The worst thing you can tell a hypochondriac such as myself, is that there is another illness out there waiting to be experienced. Case in point: The little-known bleeding disorder, von Willebrand Disease (vWD). While it sounds like something you can only catch from effete German aristocrats, it is, in fact, named after Erik Adolf von Willebrand, a Finnish pediatrician who first discovered it in 1926. And the only reason I am writing about it now, is that it turns out that I know someone who actually suffers from it, and she recently described her symptoms to me. (Note: When innocents start doing this and my husband, The Lawyer, is present, he desperately, tries to stop them before I personally start to manifest the symptoms!) Amazingly, it is remarkably common – if not well understood – and by some estimates, affects as many as 1 in 100 people. A genetic disorder, it is non gender-specific, meaning men and women are afflicted equally. Most cases, though, go undiagnosed because the symptoms tend to be very mild.
In order to find out more about vWD, I consulted with the specialty-trained clinicians in the Express Scripts Bleeding Disorder Therapeutic Resource Center, offered through Accredo, who have disease-specific expertise. They help patients understand and manage their condition and treatments. In other words, they are good for me to get to know. (Both the experts and the treatments, that is!)
Here is what Leslie Oygar, a clinical nurse liaison in the TRC, tells me:
Von Willebrand factor (vWf) is one of the key components of the process that helps blood clot. It is produced in the bone marrow and the lining of the blood vessels, where it is also stored. In 99% of us, VWf is released into the blood when an injury occurs and works with platelets to start the clotting process, which ultimately stops the bleeding. If the supplies of vWf are inadequate, it can result in uncontrollable, or poorly controlled, bleeding.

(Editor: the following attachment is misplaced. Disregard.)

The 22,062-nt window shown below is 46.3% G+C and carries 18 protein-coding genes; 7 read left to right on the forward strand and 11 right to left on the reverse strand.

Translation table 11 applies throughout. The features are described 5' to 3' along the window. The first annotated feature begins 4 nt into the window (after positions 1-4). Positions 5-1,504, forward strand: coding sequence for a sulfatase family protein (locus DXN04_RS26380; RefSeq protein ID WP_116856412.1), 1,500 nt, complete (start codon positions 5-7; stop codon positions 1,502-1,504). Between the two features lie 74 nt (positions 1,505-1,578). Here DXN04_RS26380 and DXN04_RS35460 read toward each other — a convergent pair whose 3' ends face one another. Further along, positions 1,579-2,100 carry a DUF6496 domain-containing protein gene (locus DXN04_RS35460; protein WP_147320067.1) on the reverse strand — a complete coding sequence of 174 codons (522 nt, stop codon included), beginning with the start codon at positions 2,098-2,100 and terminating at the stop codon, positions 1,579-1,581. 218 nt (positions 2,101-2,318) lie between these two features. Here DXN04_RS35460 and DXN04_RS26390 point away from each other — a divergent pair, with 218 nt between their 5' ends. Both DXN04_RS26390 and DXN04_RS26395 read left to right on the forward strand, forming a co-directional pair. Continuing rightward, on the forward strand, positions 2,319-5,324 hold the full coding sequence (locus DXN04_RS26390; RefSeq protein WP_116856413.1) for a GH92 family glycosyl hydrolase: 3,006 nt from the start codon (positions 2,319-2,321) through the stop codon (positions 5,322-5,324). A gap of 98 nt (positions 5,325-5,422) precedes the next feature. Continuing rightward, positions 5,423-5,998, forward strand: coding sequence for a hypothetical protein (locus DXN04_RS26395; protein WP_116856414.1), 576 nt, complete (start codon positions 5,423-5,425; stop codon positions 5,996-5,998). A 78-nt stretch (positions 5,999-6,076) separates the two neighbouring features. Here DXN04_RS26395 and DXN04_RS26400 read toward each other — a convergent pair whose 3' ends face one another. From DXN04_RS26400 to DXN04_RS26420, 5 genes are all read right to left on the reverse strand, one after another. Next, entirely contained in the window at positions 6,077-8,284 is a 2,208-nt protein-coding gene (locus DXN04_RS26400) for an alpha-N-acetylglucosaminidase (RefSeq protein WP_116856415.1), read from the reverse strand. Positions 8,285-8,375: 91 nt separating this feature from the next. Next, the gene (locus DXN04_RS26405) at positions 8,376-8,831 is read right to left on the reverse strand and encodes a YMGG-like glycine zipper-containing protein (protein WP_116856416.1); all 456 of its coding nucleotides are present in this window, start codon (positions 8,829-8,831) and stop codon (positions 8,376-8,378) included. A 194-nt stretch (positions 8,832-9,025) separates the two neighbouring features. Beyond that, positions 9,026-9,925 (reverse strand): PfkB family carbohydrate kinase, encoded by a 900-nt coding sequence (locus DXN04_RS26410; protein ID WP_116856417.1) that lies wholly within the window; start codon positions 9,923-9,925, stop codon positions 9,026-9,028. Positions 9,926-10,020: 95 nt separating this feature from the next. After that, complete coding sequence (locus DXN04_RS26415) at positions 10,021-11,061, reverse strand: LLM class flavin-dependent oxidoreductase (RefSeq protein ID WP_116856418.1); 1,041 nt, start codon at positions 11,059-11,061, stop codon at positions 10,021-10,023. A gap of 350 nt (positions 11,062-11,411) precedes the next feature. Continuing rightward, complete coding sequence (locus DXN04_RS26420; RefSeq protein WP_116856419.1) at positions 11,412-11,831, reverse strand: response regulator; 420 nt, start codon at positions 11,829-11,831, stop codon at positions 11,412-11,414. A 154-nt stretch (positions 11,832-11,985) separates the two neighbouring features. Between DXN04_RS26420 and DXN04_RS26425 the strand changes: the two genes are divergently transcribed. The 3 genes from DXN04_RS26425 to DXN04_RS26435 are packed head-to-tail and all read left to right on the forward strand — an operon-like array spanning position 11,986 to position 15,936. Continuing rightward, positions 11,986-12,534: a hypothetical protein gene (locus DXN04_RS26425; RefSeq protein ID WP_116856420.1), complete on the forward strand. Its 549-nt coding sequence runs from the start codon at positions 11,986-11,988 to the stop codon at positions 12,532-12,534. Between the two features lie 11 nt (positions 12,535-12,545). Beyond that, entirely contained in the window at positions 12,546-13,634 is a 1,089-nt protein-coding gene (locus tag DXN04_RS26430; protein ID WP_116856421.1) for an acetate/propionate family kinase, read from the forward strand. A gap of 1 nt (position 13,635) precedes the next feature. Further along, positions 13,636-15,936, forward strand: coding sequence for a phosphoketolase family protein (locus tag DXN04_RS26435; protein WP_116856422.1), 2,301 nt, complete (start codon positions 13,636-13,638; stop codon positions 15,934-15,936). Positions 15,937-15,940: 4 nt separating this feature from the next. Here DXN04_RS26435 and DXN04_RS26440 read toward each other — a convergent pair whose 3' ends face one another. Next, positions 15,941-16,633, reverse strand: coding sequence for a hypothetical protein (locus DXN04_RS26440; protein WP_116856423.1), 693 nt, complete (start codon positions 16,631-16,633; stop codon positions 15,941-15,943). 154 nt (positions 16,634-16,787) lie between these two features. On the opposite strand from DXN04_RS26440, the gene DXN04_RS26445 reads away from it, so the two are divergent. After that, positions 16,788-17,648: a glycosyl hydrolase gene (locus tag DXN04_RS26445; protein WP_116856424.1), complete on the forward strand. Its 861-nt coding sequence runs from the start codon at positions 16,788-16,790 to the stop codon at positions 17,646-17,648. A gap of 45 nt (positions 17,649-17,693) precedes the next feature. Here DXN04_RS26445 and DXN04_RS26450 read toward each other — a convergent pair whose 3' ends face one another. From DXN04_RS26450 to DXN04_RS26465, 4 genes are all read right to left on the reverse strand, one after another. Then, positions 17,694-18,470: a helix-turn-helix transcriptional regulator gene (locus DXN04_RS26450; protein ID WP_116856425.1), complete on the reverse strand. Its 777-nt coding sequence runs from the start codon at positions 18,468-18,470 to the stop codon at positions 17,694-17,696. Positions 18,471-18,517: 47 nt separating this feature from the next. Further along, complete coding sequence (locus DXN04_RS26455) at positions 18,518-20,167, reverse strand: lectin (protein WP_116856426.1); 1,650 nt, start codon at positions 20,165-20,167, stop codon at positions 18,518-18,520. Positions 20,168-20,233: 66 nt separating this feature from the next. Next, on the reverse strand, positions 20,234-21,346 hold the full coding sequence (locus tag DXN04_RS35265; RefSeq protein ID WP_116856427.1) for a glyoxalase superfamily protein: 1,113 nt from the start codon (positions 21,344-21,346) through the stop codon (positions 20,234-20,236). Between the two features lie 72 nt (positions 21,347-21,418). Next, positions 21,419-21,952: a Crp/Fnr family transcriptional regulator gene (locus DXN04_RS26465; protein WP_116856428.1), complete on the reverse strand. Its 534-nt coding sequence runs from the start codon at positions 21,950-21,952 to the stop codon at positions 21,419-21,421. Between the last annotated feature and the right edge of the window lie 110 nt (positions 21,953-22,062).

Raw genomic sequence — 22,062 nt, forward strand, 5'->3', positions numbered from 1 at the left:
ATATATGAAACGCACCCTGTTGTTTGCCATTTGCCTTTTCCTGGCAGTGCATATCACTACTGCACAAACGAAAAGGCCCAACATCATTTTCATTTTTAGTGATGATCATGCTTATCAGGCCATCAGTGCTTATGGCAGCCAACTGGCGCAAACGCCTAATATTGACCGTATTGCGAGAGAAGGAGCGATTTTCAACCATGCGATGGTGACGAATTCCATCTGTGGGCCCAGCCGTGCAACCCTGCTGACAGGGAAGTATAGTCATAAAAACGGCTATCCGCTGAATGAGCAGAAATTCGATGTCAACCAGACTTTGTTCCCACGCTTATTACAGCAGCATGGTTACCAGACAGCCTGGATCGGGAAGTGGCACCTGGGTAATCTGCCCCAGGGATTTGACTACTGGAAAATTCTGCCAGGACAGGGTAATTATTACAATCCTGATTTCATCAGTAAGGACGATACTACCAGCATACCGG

There are three types of vWD. Fortunately, a vast majority –roughly 75% – of patients have Type 1. These patients typically experience less severe symptoms. Type 2 is caused by a qualitative dysfunction of the vWf. There’s enough clotting factor but it does not function the way it should. Type 3 is the most serious, and rarest, of vWD. These patients have a a severe deficiency of clotting factors, and experience significant bleeding –including joint bleeding. Type 3 requires treatment with an intravenous clotting factor containing vWF.
Now for the scary part as far as I’m concerned! That would be the actual symptoms. According to Oygar, these can range widely depending on the person’s gender and type of vWD.
“They can be as minor as light bruising or small knots under a bruised area,” Oygar says.
The more alarming ones include bleeding from the gums and prolonged bleeding after a dental extraction, blood in the urine (kidney bleeding) or bleeding in the stomach or intestines. Female patients, as one would imagine, can have additional signs including prolonged or excessively heavy menstrual bleeding, which are in some cases very serious, requiring blood transfusions until it is under control. Postpartum bleeding is of concern as well.